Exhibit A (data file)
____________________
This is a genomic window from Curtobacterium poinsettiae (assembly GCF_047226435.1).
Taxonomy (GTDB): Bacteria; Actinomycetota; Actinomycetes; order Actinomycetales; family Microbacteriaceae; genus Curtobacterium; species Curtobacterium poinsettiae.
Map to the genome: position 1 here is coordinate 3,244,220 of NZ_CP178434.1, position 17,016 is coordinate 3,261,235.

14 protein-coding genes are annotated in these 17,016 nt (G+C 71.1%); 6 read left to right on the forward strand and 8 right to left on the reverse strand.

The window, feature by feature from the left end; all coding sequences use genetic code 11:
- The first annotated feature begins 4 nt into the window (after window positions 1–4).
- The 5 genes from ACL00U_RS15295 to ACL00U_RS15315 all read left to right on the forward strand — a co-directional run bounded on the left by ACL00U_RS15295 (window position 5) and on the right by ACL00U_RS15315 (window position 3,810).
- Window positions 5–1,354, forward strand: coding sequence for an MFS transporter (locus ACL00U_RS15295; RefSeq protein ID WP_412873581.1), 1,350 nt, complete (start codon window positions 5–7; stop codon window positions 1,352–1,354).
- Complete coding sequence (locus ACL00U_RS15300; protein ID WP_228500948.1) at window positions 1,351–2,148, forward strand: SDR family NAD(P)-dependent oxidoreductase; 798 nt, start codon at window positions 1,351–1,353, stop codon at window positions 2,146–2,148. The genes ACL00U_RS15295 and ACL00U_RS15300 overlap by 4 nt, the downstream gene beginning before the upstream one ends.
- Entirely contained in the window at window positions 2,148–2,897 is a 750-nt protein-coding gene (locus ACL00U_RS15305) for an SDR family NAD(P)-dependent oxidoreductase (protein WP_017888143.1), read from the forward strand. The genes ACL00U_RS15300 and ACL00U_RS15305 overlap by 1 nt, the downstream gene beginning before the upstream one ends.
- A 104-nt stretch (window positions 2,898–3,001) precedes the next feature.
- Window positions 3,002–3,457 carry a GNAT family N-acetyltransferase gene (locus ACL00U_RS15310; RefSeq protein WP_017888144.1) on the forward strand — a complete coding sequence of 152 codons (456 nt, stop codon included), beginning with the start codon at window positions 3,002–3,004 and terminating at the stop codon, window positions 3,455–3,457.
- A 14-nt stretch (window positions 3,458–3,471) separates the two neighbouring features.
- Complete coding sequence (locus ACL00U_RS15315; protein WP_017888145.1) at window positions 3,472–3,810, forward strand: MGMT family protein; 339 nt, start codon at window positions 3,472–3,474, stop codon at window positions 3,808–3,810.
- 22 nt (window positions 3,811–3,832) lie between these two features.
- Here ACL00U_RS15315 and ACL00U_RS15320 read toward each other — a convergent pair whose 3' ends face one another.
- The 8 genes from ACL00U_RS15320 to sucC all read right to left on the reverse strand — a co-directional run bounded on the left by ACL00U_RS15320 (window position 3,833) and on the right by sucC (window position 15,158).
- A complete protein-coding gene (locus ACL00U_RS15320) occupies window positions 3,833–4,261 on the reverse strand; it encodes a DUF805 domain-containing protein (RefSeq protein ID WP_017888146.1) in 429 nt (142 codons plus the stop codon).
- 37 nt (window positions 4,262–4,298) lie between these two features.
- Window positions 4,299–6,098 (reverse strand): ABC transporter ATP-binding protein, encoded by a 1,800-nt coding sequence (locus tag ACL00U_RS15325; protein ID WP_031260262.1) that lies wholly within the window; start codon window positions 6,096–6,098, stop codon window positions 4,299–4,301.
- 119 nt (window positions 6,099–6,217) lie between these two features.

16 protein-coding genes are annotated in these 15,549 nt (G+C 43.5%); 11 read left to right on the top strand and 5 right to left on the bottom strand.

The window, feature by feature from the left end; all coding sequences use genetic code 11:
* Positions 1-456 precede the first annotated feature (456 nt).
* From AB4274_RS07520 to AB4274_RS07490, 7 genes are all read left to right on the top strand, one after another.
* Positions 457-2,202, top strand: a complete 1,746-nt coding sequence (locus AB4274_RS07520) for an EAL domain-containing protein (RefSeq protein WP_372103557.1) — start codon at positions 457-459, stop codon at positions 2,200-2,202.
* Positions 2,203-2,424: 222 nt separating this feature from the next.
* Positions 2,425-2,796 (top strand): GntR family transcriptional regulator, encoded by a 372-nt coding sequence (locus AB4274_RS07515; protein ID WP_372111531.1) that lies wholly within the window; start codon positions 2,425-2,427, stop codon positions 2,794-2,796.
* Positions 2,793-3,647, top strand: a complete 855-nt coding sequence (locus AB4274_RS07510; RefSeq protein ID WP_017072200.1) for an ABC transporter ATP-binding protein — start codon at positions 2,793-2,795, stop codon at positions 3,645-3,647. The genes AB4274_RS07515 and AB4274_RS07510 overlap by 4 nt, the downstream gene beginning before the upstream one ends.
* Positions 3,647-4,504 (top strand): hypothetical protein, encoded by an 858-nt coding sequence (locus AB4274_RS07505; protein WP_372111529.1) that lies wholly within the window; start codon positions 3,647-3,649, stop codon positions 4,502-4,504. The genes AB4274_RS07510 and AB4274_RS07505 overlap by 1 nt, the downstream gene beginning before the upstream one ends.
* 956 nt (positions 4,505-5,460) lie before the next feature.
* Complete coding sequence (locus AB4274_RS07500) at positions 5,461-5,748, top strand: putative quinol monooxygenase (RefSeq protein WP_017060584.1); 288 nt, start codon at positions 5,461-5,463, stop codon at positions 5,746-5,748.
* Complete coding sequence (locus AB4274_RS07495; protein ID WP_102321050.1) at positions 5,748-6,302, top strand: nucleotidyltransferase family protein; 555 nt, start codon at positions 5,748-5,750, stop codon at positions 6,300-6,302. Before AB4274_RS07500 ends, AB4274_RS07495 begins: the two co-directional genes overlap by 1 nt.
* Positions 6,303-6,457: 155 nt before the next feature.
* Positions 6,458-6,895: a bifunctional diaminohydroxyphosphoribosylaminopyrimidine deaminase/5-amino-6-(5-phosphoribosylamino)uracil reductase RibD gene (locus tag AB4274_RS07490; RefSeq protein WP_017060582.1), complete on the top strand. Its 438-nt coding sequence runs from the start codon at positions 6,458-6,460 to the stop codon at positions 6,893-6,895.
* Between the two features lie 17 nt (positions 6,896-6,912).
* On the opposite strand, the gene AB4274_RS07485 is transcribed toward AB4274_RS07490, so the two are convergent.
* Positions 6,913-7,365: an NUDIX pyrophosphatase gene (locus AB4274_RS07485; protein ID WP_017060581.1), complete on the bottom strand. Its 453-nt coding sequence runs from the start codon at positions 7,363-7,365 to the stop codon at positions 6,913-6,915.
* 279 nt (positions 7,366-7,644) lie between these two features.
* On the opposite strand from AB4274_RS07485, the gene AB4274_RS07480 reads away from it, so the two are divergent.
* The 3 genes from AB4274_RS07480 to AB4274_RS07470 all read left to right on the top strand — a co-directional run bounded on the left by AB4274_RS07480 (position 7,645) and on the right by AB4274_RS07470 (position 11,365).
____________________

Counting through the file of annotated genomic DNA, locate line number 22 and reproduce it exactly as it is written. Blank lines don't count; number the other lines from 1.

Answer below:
16 protein-coding genes are annotated in these 15,549 nt (G+C 43.5%); 11 read left to right on the top strand and 5 right to left on the bottom strand.